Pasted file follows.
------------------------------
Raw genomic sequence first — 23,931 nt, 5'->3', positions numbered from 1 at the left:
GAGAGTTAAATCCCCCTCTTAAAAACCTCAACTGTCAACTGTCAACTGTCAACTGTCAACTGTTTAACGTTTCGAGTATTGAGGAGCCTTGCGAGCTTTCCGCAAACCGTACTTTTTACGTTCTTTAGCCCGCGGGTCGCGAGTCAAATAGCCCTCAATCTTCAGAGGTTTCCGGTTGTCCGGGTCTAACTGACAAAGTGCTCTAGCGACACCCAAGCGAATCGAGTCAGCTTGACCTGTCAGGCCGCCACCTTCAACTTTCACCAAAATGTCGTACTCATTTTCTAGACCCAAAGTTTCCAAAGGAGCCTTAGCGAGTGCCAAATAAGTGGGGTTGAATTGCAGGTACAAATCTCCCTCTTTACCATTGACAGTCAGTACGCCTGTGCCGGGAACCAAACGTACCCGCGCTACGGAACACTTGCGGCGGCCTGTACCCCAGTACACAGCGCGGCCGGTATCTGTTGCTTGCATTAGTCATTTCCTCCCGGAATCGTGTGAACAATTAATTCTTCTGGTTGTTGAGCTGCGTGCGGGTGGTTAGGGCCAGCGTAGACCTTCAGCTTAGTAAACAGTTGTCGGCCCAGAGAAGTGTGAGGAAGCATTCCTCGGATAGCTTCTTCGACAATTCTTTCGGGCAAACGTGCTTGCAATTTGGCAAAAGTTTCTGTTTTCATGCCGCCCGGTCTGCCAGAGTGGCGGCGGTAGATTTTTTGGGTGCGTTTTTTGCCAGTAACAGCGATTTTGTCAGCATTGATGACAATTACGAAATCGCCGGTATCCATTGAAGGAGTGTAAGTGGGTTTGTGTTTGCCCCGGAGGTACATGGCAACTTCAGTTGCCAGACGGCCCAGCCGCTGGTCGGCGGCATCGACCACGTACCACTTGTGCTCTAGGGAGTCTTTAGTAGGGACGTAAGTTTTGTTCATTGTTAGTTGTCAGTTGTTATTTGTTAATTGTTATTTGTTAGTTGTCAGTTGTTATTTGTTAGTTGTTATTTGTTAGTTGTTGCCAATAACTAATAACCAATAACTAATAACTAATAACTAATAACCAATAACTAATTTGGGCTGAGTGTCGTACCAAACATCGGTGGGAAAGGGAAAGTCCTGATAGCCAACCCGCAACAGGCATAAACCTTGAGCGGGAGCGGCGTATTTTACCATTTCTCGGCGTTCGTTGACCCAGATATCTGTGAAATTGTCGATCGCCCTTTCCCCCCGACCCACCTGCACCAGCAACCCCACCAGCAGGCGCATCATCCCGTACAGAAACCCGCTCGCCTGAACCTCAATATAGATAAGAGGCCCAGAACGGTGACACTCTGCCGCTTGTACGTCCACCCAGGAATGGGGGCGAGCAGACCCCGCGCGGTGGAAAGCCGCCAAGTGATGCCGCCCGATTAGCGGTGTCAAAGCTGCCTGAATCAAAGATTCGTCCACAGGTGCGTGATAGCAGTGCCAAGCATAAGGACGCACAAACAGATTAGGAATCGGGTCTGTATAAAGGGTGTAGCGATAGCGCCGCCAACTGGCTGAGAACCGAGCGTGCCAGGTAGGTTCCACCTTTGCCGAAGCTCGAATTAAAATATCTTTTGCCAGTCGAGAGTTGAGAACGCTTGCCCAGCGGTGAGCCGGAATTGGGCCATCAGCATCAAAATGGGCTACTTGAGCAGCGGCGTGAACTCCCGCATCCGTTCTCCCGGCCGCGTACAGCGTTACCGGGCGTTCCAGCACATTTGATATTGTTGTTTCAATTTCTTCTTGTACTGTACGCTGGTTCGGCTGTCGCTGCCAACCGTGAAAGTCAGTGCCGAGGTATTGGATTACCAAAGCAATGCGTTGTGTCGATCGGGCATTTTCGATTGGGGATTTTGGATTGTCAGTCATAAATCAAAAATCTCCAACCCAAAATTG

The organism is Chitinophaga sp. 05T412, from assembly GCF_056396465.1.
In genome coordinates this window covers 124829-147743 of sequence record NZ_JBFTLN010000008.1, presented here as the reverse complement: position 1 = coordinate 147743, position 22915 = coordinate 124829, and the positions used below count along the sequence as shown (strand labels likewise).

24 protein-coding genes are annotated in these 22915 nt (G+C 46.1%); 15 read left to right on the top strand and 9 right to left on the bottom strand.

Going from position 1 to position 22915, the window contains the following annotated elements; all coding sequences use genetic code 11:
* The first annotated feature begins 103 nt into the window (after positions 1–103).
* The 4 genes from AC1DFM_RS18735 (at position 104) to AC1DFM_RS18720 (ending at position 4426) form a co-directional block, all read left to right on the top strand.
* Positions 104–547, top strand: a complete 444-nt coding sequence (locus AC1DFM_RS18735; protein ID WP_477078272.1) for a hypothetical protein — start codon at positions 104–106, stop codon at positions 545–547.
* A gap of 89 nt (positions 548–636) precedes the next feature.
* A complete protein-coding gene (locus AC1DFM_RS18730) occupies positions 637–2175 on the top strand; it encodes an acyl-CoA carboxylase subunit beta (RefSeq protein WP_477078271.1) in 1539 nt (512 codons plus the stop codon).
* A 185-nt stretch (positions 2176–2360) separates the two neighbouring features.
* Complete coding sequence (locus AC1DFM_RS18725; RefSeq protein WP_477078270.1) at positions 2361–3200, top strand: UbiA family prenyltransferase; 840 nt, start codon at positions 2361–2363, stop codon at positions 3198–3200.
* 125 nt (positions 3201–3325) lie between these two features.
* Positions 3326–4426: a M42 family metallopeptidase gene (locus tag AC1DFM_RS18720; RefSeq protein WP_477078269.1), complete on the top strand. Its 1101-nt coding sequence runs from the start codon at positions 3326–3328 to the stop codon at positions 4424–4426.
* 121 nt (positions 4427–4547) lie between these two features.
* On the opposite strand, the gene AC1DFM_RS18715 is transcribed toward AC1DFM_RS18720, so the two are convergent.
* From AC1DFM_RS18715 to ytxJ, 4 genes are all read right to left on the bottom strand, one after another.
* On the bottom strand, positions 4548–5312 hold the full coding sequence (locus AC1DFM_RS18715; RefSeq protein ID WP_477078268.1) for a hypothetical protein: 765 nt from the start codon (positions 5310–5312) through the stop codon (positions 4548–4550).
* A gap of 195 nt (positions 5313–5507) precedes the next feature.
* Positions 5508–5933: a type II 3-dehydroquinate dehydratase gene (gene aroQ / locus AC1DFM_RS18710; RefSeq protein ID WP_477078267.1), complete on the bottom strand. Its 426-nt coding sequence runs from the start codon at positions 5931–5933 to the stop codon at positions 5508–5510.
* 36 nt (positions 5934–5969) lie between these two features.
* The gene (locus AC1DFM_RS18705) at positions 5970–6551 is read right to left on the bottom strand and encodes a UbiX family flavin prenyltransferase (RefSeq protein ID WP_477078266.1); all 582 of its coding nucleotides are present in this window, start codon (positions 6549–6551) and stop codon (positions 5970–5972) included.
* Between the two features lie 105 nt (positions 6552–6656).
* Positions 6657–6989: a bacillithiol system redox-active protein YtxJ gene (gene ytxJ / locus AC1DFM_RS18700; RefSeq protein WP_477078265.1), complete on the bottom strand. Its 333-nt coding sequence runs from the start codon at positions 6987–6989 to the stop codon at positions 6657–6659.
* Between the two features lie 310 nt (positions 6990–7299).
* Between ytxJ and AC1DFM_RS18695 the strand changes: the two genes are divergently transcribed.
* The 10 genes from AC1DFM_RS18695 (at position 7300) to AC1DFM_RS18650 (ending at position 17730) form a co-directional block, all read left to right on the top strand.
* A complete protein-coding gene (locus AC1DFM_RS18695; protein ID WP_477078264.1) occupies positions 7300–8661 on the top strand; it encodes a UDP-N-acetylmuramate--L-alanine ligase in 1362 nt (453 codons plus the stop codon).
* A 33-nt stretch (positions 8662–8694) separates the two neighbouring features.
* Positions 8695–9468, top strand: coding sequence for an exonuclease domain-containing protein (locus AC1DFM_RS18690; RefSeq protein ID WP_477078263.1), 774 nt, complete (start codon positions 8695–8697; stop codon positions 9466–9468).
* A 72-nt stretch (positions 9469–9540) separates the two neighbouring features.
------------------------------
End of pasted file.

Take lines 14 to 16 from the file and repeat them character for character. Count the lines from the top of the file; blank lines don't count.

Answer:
* 125 nt (positions 3201–3325) lie between these two features.
* Positions 3326–4426: a M42 family metallopeptidase gene (locus tag AC1DFM_RS18720; RefSeq protein WP_477078269.1), complete on the top strand. Its 1101-nt coding sequence runs from the start codon at positions 3326–3328 to the stop codon at positions 4424–4426.
* 121 nt (positions 4427–4547) lie between these two features.